The Plaza de San Francisco is one of Seville’s most regal, lined as it is with the facades of the Audiencia, the Ayuntamiento and the Adriatica’s curved corner, not to mention the terrace of balconied, 18th century town houses that would have accommodated the great and the good – chief benefactors of the city’s waning golden age. It’s one of those spots in Andalucia’s capital where you can stop for a moment, raise your nose in the air – otherwise scented with oranges or their blossoms – and still catch the reek of all the money that came pouring into this town, off the backs of South American slave miners for the most part, I would have thought.
Dark history aside, it’s a beautiful place, and rarely dark in this day and age. On the contrary, the plaza is sunny and colourful, a venue for everything from Christmas markets to Easter processions. At a distance from its southeastern corner, but tall enough to preside over it, is the Giralda – Seville Cathedral’s bell tower, symbol of Spain and former minaret, topped now with a 16th century addition: the belfry. People forget that the Moors built skyscrapers. The Almohads in particular – they erected the Giralda as well as its sister tower in Rabat in their native Morocco, both of them modelled on the Koutoubia minaret in Marrakesh.
It gives a striking perspective to the bricks and cobbles of a city square that was built on the proceeds of Spanish supremacy in the Americas; the looming legacy of an older empire that spread into Spain itself and ran the show in most, then part, then just a pocket of the country for eight centuries. Both types of Hispanic influence, of course, are strongly felt at the centre of today’s great empire, the very design of the Giralda echoed in Chicago’s Wrigley building, the Ferry Building in San Francisco and so on.
The mind tends to turn toward perspective here, therefore, and the passage of time. I first set foot in this northwestern corner of the plaza some years ago in the company of my father’s family who, like me, enjoy nothing more than eating, talking and drinking but who, in a concession to culture and civility, prefer to do it in places like this. We sat outside Bar Laredo on that visit while my uncles strained to make out the elaborate detailing on the Almohad tower through the distorting lens of late morning gin & tonics. Given the size of the drinks served there at the time I couldn’t swear to it any of us was looking at the tower, or even aware of it, but I certainly am now.
I still get to take in the view whenever I’m in town, but I don’t do it from the Laredo tables anymore, which have spread out now into the square, canopied by plush umbrellas and heated. They’ve ripped out the interior too. As in so many cases, what wasn’t broken has been ‘fixed’. It probably cost them a fortune to refurbish and expand and the likely expense is reflected in the ludicrous new prices. A beautiful bar. An institution. Gone.
Marbella, on the southern coast and a sometime haven for the aspirational holiday-maker or property owner, can hardly be described as regal, although it does have a pretty old town, hidden in the centre of what has become, over the last few decades, a rather sizeable city. It’s where we head for a reunion with the Bar Laredo crew – lunch, dinner and a quick overnight. It isn’t the first since the Seville outing, by any means. Marbella has in fact become a fairly regular meeting point for my family.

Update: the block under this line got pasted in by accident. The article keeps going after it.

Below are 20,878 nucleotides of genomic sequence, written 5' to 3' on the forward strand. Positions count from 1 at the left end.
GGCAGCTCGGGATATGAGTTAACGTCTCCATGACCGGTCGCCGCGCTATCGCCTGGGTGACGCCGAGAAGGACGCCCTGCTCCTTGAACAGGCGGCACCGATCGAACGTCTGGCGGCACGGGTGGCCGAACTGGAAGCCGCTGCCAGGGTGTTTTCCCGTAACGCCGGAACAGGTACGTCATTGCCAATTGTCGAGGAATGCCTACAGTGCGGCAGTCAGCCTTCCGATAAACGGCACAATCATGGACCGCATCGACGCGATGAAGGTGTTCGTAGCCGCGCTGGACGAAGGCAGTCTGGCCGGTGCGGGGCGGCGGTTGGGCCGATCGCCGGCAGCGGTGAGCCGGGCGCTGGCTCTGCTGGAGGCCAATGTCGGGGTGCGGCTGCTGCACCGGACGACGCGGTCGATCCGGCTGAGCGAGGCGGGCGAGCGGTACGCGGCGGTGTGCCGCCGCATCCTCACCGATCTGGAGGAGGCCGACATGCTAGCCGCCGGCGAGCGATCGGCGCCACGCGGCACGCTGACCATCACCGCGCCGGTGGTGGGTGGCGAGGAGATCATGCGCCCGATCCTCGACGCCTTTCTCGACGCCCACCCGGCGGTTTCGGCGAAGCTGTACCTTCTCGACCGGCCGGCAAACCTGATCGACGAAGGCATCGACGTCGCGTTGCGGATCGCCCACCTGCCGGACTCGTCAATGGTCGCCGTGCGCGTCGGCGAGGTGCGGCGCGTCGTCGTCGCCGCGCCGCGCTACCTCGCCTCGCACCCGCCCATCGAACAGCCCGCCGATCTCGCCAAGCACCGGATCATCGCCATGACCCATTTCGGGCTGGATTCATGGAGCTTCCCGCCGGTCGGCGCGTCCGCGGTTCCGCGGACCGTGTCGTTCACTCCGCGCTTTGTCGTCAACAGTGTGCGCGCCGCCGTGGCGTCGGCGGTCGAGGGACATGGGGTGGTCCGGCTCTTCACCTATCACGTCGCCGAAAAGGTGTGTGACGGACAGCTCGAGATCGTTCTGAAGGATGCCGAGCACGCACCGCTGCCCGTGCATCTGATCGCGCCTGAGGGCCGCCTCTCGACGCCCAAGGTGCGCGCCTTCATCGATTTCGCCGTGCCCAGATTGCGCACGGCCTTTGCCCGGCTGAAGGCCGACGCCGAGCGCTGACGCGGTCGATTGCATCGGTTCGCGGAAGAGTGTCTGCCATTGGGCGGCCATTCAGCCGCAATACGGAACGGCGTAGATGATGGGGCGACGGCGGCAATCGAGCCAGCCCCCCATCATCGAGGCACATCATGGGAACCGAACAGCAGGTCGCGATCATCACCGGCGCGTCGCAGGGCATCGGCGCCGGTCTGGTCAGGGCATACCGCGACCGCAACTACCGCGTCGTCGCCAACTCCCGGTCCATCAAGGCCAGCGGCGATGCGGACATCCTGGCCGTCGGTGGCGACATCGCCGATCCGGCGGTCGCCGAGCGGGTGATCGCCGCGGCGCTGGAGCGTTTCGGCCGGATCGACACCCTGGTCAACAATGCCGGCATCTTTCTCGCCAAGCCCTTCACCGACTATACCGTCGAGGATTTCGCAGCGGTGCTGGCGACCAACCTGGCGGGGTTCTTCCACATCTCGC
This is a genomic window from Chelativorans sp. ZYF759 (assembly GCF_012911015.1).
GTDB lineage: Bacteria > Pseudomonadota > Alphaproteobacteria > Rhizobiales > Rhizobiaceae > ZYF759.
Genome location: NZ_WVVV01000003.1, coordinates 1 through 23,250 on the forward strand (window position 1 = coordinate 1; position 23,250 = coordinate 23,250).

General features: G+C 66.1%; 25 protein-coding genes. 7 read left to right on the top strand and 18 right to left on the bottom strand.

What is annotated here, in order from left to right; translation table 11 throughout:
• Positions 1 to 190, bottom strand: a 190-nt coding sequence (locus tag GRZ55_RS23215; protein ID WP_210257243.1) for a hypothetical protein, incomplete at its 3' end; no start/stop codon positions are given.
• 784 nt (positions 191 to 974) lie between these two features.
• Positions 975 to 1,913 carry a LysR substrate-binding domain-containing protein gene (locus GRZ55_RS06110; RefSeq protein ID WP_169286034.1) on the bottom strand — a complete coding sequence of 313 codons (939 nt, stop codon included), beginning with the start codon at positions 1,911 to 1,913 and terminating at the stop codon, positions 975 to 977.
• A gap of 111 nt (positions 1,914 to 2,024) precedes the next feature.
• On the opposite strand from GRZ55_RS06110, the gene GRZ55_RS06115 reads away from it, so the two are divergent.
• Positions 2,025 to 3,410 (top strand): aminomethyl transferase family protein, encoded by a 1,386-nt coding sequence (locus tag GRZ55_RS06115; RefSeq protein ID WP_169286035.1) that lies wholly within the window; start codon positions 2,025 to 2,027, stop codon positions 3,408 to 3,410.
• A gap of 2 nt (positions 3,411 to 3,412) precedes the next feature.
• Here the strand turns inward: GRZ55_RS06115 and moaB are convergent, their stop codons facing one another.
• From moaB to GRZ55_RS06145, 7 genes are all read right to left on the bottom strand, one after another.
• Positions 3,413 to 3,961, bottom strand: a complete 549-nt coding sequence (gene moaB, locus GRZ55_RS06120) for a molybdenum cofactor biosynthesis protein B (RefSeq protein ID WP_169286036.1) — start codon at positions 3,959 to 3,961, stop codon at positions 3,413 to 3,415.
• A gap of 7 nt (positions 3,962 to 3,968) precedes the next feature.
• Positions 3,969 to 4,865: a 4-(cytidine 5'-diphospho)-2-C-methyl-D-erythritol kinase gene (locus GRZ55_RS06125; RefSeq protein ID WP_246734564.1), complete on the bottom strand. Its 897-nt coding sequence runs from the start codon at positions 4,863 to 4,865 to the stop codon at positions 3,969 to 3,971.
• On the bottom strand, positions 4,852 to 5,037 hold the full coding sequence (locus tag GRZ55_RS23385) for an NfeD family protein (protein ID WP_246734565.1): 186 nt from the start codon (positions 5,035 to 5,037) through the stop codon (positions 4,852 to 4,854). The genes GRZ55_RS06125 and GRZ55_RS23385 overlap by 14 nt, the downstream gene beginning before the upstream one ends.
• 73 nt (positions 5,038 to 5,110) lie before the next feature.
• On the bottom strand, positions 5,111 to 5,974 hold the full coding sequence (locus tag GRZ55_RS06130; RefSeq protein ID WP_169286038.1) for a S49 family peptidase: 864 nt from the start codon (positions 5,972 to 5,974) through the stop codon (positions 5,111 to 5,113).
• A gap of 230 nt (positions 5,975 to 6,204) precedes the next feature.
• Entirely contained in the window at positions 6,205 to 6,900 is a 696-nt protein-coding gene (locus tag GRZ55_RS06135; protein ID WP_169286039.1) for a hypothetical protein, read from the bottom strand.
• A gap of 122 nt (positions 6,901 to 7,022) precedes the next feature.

We get a little peevish, from time to time, that we can’t seem to lure more of them, more often, as far as Tarifa, a mere hour and twenty minutes down the road but, es lo que hay, as they say around here, and we’re always happy to see them. It’s the same as it always is – wine, small talk and tapas. Nobody has any earth shattering news – a good thing – and everyone’s reasonably up to date with me via my weekly dispatches. The circle is not complete though. A cousin is absent and so is an uncle, who is undergoing some surgery after a few days of ill-health. We hear of it the previous day and it’s only when we finally sit down with J that we learn the surgery has gone well.
With that news we can enjoy our day together and, notwithstanding the regrettable absence, it is a good day. We used to do something similar every Sunday when K and I still lived in Ireland. E, J, I and B still do and it’s the first thing I think of whenever a visit to Dublin is on the cards, which isn’t often enough. B’s health scare is a reminder, of course, of the passage of time, the impervious onward march of things, with or without us.
It has a bittersweet effect. A reminder to relish the moment. Love and loss all tied up in the same feeling. The family has had its fair share of the latter, and then some, but the gatherings have proven to be a durable affair. We still get together with encouraging regularity, given the distances, and it is always the same. An institution. No bricks or mortar – we take it with us. Not everybody is present every time but the underlying structure is still there, like the old Giralda sitting beneath its renaissance crown. In the long shadow it casts, they have ruined the Laredo.
But they haven’t ruined us.
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